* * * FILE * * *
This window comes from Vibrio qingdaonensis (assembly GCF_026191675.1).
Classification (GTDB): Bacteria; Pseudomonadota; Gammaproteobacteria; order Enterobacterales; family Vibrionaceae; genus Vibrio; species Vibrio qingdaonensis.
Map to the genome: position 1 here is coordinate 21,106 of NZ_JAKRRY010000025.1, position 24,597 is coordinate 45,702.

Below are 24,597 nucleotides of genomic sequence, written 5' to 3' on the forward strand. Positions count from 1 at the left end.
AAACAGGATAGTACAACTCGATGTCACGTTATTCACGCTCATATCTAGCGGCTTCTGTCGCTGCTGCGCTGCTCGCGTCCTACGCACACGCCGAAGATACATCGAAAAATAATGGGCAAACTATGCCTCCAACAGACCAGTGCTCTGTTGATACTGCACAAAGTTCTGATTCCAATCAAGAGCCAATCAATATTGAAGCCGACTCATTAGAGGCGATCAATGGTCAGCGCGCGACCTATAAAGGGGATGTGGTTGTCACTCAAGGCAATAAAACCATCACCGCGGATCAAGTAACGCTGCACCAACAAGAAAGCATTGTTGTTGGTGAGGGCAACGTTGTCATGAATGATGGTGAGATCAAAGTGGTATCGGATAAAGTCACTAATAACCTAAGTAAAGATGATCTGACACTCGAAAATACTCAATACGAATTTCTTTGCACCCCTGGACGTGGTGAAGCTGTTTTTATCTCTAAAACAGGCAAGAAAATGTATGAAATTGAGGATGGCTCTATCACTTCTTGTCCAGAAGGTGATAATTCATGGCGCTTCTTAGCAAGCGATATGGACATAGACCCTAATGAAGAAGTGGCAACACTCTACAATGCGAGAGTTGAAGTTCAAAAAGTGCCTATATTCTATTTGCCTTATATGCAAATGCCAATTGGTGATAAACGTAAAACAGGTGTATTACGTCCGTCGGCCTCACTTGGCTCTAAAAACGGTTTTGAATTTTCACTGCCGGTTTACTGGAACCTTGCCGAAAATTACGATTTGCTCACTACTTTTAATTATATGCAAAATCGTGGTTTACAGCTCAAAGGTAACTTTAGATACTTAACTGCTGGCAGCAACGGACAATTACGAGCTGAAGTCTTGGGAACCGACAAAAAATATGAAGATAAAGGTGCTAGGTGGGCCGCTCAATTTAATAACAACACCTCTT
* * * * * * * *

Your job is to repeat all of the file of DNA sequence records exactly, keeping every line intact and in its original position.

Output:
This window comes from Vibrio qingdaonensis (assembly GCF_026191675.1).
Classification (GTDB): Bacteria; Pseudomonadota; Gammaproteobacteria; order Enterobacterales; family Vibrionaceae; genus Vibrio; species Vibrio qingdaonensis.
Map to the genome: position 1 here is coordinate 21,106 of NZ_JAKRRY010000025.1, position 24,597 is coordinate 45,702.

Below are 24,597 nucleotides of genomic sequence, written 5' to 3' on the forward strand. Positions count from 1 at the left end.
AAACAGGATAGTACAACTCGATGTCACGTTATTCACGCTCATATCTAGCGGCTTCTGTCGCTGCTGCGCTGCTCGCGTCCTACGCACACGCCGAAGATACATCGAAAAATAATGGGCAAACTATGCCTCCAACAGACCAGTGCTCTGTTGATACTGCACAAAGTTCTGATTCCAATCAAGAGCCAATCAATATTGAAGCCGACTCATTAGAGGCGATCAATGGTCAGCGCGCGACCTATAAAGGGGATGTGGTTGTCACTCAAGGCAATAAAACCATCACCGCGGATCAAGTAACGCTGCACCAACAAGAAAGCATTGTTGTTGGTGAGGGCAACGTTGTCATGAATGATGGTGAGATCAAAGTGGTATCGGATAAAGTCACTAATAACCTAAGTAAAGATGATCTGACACTCGAAAATACTCAATACGAATTTCTTTGCACCCCTGGACGTGGTGAAGCTGTTTTTATCTCTAAAACAGGCAAGAAAATGTATGAAATTGAGGATGGCTCTATCACTTCTTGTCCAGAAGGTGATAATTCATGGCGCTTCTTAGCAAGCGATATGGACATAGACCCTAATGAAGAAGTGGCAACACTCTACAATGCGAGAGTTGAAGTTCAAAAAGTGCCTATATTCTATTTGCCTTATATGCAAATGCCAATTGGTGATAAACGTAAAACAGGTGTATTACGTCCGTCGGCCTCACTTGGCTCTAAAAACGGTTTTGAATTTTCACTGCCGGTTTACTGGAACCTTGCCGAAAATTACGATTTGCTCACTACTTTTAATTATATGCAAAATCGTGGTTTACAGCTCAAAGGTAACTTTAGATACTTAACTGCTGGCAGCAACGGACAATTACGAGCTGAAGTCTTGGGAACCGACAAAAAATATGAAGATAAAGGTGCTAGGTGGGCCGCTCAATTTAATAACAACACCTCTT